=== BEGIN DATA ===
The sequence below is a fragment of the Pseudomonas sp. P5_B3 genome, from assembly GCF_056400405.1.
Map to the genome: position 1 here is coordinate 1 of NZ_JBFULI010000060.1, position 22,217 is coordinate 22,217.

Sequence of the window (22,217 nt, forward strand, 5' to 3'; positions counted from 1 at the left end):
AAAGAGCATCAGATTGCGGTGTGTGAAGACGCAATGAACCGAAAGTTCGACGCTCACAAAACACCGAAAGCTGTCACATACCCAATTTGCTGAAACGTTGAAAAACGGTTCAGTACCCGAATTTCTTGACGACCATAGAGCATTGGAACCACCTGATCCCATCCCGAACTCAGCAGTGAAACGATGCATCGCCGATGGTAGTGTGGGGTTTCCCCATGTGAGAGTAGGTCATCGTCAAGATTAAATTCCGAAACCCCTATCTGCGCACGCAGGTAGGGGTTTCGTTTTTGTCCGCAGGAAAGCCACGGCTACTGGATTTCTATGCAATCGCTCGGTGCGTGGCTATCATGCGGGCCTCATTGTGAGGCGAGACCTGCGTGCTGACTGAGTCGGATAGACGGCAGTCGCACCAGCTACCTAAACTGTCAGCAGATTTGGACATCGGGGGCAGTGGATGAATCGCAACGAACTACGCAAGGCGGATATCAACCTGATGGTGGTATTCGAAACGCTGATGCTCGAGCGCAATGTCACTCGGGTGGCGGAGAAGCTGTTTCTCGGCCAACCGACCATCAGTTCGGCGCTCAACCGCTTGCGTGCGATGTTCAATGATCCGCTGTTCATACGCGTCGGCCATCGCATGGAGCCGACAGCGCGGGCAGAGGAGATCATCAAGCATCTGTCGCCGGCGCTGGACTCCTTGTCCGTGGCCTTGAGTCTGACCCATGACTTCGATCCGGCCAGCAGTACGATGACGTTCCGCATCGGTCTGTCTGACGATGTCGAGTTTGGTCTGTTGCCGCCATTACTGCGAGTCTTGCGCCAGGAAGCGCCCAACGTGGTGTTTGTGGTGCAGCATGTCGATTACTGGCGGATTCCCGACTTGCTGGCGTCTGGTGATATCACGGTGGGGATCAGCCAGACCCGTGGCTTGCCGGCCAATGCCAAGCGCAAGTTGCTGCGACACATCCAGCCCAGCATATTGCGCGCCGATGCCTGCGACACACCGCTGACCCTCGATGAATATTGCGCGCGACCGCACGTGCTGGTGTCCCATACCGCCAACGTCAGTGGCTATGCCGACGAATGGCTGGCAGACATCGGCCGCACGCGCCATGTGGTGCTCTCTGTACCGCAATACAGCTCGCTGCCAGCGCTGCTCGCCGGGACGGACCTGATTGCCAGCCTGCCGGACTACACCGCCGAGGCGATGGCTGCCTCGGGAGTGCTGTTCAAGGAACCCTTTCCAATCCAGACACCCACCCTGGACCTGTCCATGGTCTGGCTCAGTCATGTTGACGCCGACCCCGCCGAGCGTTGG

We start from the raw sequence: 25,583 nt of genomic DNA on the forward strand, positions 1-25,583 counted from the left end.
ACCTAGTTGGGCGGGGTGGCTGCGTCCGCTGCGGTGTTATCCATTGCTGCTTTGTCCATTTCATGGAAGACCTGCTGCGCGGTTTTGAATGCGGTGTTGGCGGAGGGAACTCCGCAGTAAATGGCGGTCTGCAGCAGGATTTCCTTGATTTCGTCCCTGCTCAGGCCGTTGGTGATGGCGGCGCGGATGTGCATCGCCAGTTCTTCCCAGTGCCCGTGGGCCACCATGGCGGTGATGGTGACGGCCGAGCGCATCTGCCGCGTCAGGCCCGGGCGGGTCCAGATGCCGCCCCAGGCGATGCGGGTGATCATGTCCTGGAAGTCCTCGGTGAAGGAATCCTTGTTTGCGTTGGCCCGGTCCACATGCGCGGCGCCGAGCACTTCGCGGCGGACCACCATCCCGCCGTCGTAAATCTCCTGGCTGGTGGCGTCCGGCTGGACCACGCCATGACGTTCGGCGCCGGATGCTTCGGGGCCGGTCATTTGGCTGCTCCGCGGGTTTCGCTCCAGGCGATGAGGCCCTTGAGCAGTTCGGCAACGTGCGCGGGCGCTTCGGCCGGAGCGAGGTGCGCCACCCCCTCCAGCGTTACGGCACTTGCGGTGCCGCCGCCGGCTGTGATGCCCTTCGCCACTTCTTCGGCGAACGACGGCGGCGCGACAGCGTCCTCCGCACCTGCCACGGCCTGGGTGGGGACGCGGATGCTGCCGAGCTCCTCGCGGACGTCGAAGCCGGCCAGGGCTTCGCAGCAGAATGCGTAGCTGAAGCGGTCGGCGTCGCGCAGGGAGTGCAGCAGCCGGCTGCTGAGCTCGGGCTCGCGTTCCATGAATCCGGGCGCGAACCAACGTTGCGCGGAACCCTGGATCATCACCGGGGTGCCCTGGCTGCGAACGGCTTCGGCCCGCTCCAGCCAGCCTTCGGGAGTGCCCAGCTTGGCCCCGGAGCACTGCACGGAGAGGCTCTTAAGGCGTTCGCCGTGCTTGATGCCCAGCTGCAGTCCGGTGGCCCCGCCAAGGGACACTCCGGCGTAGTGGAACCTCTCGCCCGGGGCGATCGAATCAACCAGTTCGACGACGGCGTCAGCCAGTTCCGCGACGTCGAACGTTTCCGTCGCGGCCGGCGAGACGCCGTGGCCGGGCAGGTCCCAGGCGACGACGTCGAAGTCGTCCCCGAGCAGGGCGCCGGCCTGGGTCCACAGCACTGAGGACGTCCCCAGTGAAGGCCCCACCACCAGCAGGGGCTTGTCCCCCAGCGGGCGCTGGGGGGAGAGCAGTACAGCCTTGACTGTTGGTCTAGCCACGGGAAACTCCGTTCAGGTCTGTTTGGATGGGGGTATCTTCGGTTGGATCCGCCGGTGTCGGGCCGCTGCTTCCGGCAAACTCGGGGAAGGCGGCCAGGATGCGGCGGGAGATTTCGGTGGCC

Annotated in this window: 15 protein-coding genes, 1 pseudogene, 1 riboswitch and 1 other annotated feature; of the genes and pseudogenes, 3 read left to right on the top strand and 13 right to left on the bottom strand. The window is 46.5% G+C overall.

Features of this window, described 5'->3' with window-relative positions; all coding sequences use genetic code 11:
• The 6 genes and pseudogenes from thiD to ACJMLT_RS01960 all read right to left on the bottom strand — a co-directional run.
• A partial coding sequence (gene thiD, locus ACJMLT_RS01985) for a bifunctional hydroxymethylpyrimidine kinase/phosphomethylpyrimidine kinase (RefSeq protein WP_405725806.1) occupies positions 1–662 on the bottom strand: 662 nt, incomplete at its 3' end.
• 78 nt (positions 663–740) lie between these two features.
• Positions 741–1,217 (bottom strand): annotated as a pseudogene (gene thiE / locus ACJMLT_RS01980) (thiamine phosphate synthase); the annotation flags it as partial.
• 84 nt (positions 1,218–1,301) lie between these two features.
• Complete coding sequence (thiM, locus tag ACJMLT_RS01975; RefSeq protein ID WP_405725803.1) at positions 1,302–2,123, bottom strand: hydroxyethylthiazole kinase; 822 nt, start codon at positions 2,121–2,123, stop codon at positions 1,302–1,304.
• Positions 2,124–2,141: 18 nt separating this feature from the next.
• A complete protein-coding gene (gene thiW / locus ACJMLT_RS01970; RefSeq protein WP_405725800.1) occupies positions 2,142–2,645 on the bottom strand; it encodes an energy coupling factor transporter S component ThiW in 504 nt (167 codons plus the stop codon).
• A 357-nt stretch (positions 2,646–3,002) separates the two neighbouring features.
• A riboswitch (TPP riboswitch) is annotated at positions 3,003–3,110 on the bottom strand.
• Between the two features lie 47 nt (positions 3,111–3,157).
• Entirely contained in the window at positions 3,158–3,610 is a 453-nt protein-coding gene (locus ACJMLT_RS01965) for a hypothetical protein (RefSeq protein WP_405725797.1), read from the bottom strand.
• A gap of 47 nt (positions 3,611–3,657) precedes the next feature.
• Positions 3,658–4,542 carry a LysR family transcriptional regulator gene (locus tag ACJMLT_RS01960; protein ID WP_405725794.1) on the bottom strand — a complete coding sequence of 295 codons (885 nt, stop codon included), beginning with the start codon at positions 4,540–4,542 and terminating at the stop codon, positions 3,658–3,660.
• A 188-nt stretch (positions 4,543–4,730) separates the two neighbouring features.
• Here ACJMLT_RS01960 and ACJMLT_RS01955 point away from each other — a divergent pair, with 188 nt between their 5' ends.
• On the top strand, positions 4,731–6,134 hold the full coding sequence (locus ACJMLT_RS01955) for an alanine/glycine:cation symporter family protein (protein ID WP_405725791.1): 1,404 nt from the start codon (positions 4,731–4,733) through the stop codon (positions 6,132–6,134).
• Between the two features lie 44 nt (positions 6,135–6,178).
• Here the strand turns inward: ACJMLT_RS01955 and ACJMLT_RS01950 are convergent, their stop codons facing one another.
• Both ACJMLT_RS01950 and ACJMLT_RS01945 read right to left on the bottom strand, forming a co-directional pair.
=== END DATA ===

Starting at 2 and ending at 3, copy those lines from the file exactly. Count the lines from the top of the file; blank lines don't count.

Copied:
Map to the genome: position 1 here is coordinate 1 of NZ_JBFULI010000060.1, position 22,217 is coordinate 22,217.

Sequence of the window (22,217 nt, forward strand, 5' to 3'; positions counted from 1 at the left end):